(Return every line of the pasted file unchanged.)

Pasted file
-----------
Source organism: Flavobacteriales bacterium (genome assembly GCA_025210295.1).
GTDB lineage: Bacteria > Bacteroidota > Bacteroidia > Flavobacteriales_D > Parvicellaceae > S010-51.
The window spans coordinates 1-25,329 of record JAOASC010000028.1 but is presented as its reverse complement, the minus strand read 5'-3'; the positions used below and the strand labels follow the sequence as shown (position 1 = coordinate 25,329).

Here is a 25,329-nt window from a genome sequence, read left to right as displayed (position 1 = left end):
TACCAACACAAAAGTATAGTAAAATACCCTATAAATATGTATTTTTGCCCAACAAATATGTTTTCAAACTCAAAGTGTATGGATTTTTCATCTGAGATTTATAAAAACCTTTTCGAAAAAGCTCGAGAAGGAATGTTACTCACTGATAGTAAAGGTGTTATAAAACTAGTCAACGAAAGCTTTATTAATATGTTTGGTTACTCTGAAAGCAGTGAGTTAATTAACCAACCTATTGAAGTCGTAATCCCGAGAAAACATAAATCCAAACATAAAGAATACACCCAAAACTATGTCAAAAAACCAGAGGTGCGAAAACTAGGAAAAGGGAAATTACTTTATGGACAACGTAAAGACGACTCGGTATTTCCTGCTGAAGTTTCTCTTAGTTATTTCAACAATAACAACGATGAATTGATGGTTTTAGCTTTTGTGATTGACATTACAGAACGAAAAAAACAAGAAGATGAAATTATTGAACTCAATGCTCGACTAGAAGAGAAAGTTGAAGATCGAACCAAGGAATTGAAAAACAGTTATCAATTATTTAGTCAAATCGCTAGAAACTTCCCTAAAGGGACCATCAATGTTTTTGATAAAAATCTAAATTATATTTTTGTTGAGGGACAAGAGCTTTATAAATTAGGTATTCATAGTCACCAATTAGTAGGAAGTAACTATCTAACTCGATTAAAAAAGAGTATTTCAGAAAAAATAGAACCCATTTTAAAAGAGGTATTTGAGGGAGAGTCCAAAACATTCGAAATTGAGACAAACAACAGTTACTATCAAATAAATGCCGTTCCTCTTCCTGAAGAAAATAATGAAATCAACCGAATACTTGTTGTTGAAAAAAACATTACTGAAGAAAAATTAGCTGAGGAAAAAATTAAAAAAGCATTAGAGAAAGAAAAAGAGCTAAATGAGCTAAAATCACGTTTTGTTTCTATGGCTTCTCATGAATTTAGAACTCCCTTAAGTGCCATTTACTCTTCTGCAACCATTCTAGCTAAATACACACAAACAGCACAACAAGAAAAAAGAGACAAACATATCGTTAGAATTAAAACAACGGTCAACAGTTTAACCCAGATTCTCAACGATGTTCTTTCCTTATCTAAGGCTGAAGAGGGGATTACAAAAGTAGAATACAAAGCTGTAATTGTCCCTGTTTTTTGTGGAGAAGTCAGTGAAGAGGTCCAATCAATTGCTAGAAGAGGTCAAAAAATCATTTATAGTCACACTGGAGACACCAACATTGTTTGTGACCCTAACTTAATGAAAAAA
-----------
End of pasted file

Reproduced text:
Source organism: Flavobacteriales bacterium (genome assembly GCA_025210295.1).
GTDB lineage: Bacteria > Bacteroidota > Bacteroidia > Flavobacteriales_D > Parvicellaceae > S010-51.
The window spans coordinates 1-25,329 of record JAOASC010000028.1 but is presented as its reverse complement, the minus strand read 5'-3'; the positions used below and the strand labels follow the sequence as shown (position 1 = coordinate 25,329).

Here is a 25,329-nt window from a genome sequence, read left to right as displayed (position 1 = left end):
TACCAACACAAAAGTATAGTAAAATACCCTATAAATATGTATTTTTGCCCAACAAATATGTTTTCAAACTCAAAGTGTATGGATTTTTCATCTGAGATTTATAAAAACCTTTTCGAAAAAGCTCGAGAAGGAATGTTACTCACTGATAGTAAAGGTGTTATAAAACTAGTCAACGAAAGCTTTATTAATATGTTTGGTTACTCTGAAAGCAGTGAGTTAATTAACCAACCTATTGAAGTCGTAATCCCGAGAAAACATAAATCCAAACATAAAGAATACACCCAAAACTATGTCAAAAAACCAGAGGTGCGAAAACTAGGAAAAGGGAAATTACTTTATGGACAACGTAAAGACGACTCGGTATTTCCTGCTGAAGTTTCTCTTAGTTATTTCAACAATAACAACGATGAATTGATGGTTTTAGCTTTTGTGATTGACATTACAGAACGAAAAAAACAAGAAGATGAAATTATTGAACTCAATGCTCGACTAGAAGAGAAAGTTGAAGATCGAACCAAGGAATTGAAAAACAGTTATCAATTATTTAGTCAAATCGCTAGAAACTTCCCTAAAGGGACCATCAATGTTTTTGATAAAAATCTAAATTATATTTTTGTTGAGGGACAAGAGCTTTATAAATTAGGTATTCATAGTCACCAATTAGTAGGAAGTAACTATCTAACTCGATTAAAAAAGAGTATTTCAGAAAAAATAGAACCCATTTTAAAAGAGGTATTTGAGGGAGAGTCCAAAACATTCGAAATTGAGACAAACAACAGTTACTATCAAATAAATGCCGTTCCTCTTCCTGAAGAAAATAATGAAATCAACCGAATACTTGTTGTTGAAAAAAACATTACTGAAGAAAAATTAGCTGAGGAAAAAATTAAAAAAGCATTAGAGAAAGAAAAAGAGCTAAATGAGCTAAAATCACGTTTTGTTTCTATGGCTTCTCATGAATTTAGAACTCCCTTAAGTGCCATTTACTCTTCTGCAACCATTCTAGCTAAATACACACAAACAGCACAACAAGAAAAAAGAGACAAACATATCGTTAGAATTAAAACAACGGTCAACAGTTTAACCCAGATTCTCAACGATGTTCTTTCCTTATCTAAGGCTGAAGAGGGGATTACAAAAGTAGAATACAAAGCTGTAATTGTCCCTGTTTTTTGTGGAGAAGTCAGTGAAGAGGTCCAATCAATTGCTAGAAGAGGTCAAAAAATCATTTATAGTCACACTGGAGACACCAACATTGTTTGTGACCCTAACTTAATGAAAAAA